Richard Brown: Tory manifesto pledges on London housing cannot be taken seriously

Richard Brown: Tory manifesto pledges on London housing cannot be taken seriously

The 2024 Conservative Manifesto, like the RMS Titanic’s Spring 1913 entertainment programme, should probably be seen as “aspirational” at best. There’s an insouciance in the way it raises the quota for annual housing delivery in England to 320,000 from the 300,000 promised in 2019 – a target that has been undershot by at least 50,000 in each of the past five years – which suggests they are not really engaged.

The manifesto is not all bad. There are glimmers of light in the housing section. Leasehold reform and the abolition of Section 21 evictions are good ideas, just as they were in 2019, though the fact that the pledges need to be repeated does not reflect well on the government’s record in office.

The manifesto also proposes temporary Capital Gains Tax relief for landlords who sell to their tenants – a good incentive for those who want to quit the sector, though some mechanism for sharing the benefit with tenants would help bridge the huge deposit gap that renters face, in London above all.

The document’s references to London are sparse and generally weird. They largely focus on attacking Sadiq Khan (recently re-elected with an increased majority) and his deputies: Night Czar Amy Lamé is held culpable for the closure of 3,000 pubs bars and nightclubs since March 2020, as if nothing else of note has happened since then.

But on housing the manifesto’s grasp of reality becomes shakier still. To achieve its super-Stakhanovite target for housebuilding, it promises “gentle densification” of urban areas – apart from inner London, where densities will be raised to “those of European cities like Paris and Barcelona”.

I’m a big fan of density, and of Paris and of Barcelona, but this is loopy. Comparative density is tricky to measure, but a rough read-across is possible using Tom Forth’s Circle Populations website, which calculates populations around particular points. The 5km radius around London’s centre, traditionally the statue of King Charles I at Charing Cross, has around 1.1 million residents.

The equivalent area in Paris, drawn from outside Notre Dame, has around 2.1 million. Barcelona is harder to compare because of its position on a strip between mountains and sea, but scaling up a 3km-radius circle around Eixample, which includes most of the city centre, yields a population of around 2.4 million.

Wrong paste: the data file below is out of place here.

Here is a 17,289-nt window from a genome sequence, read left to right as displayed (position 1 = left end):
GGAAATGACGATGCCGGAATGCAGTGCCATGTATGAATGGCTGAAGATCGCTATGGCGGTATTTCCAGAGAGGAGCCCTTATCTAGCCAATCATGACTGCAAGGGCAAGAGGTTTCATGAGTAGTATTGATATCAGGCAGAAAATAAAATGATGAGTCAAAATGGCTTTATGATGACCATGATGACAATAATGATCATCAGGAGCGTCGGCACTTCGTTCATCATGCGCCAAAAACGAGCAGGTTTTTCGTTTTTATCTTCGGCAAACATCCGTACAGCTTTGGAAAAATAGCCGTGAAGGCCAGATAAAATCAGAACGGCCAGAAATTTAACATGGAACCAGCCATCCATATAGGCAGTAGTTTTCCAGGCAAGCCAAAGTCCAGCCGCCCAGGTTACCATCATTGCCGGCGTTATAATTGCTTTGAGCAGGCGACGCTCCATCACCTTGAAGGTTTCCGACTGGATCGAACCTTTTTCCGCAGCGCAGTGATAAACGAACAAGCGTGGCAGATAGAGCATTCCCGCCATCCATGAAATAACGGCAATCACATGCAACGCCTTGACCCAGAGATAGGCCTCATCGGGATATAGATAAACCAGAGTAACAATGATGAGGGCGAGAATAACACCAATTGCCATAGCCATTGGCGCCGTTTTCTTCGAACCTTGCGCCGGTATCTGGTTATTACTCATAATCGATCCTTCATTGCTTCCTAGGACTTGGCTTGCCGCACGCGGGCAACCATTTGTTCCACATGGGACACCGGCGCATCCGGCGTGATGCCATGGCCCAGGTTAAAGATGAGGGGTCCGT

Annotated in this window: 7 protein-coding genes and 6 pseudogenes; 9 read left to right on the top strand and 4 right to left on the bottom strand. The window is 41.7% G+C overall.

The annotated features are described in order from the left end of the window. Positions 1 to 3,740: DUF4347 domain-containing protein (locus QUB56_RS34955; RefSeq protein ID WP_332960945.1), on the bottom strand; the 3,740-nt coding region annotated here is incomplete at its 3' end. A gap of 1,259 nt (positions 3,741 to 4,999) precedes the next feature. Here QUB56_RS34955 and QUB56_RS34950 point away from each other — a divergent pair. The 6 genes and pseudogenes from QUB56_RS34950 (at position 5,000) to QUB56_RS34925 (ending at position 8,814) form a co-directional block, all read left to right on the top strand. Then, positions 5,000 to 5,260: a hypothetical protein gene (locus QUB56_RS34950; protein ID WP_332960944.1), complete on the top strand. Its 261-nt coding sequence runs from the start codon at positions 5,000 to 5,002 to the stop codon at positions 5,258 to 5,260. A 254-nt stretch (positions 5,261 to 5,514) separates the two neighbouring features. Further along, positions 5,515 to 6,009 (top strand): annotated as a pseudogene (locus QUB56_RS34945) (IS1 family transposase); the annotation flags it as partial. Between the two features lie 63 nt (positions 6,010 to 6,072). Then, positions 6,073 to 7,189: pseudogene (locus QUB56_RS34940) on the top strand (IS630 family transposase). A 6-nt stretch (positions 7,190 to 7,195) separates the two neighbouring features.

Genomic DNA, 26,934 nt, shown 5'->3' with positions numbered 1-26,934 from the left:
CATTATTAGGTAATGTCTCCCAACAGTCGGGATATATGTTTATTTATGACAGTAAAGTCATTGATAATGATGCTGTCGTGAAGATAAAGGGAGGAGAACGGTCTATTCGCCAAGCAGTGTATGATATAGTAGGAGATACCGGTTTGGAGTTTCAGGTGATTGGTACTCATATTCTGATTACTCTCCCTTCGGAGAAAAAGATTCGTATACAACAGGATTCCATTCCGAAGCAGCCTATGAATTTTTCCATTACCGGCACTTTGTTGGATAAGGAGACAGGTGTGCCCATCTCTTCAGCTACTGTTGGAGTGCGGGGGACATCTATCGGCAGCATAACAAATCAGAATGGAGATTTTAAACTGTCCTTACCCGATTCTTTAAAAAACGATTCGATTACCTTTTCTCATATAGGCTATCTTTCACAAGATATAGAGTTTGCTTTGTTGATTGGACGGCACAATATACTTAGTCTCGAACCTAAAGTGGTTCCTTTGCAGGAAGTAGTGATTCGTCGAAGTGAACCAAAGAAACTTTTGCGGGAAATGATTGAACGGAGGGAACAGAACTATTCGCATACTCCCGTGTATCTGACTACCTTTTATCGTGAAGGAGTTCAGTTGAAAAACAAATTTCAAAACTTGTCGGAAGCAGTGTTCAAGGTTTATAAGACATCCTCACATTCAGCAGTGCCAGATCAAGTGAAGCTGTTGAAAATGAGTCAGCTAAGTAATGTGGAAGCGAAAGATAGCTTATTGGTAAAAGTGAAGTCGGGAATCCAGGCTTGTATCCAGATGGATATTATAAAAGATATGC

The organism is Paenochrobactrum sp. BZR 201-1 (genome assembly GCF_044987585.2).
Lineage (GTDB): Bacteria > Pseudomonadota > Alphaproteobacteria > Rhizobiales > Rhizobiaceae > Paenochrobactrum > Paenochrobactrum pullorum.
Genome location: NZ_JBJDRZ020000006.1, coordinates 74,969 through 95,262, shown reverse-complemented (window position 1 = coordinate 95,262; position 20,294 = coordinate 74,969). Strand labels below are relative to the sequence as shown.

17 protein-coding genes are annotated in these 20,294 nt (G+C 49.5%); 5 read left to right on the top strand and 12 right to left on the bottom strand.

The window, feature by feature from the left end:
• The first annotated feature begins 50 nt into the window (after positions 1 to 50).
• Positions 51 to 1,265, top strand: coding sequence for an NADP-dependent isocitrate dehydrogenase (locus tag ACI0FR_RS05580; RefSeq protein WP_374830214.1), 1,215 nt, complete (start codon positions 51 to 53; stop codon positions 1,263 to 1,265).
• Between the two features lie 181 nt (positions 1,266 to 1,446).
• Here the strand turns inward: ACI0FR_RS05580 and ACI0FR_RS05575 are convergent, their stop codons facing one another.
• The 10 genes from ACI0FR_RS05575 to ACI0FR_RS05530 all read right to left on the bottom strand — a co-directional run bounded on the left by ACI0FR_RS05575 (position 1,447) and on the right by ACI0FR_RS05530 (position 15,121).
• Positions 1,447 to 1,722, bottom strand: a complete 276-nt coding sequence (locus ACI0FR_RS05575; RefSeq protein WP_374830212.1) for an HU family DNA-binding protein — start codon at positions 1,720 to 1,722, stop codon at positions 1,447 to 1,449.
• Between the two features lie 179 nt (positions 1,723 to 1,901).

The idea of doubling the number of people living in central London within five years seems even more of a stretch than the national housing target, and the manifesto contains no clues about how this would be achieved.

The population of the capital’s Central Activities Zone (an area slightly smaller than a 5km-radius circle) only increased by a quarter between 2010 and 2020. Even looking at a wider, 10km-radius, circle would require population growth of around 30 per cent to match Paris compared to ten per cent population growth in inner London between 2011 and 2022.

Central London could certainly be denser. Delivery on some opportunity areas has been slow – though in the case of Euston the government is hardly clean-handed – and as working patterns change there are opportunities to re-allocate some lower-grade commercial space. But short of razing the City of London – which the manifesto pledges to “support as the leading global market” – and other business districts, or lifting conservation area restrictions from the capital’s historic core, it is hard to see how these uplifts are achievable in the next decade, let alone the next Parliament.

In any case, who will be able to afford to live, or at least to buy their own home, in the capital? The manifesto also pledges to relaunch the Help to Buy scheme, which offered government loans to help first-time buyers of new builds to afford their deposit. The scheme’s subsidies have been much derided for boosting house prices and/or being scooped up by developers.

Personally, I think the scheme could be refocused to help those without family wealth, rather than to boost new build, but that’s another issue. The previous scheme allowed a maximum loan for 20 per cent of value across England. This was raised to 40 per cent in London from 2016, following very low take-up. The new version makes no such special provision, so it is hard to see who will be able to use it to buy property in any newly tower-lined streets of the city centre.

Perhaps the plan is for a cataclysmic property price collapse so that London’s house prices are levelled down to those beyond the capital? Perhaps all the buyers would be those few lucky foreigners who the new “legally binding” cap on immigration allows in? Yes, we know the Conservatives will struggle to win seats in inner London, but treating the capital and its housing crisis so casually seems irresponsible. If this is all they can come up with, how on earth can they expect to be taken seriously?

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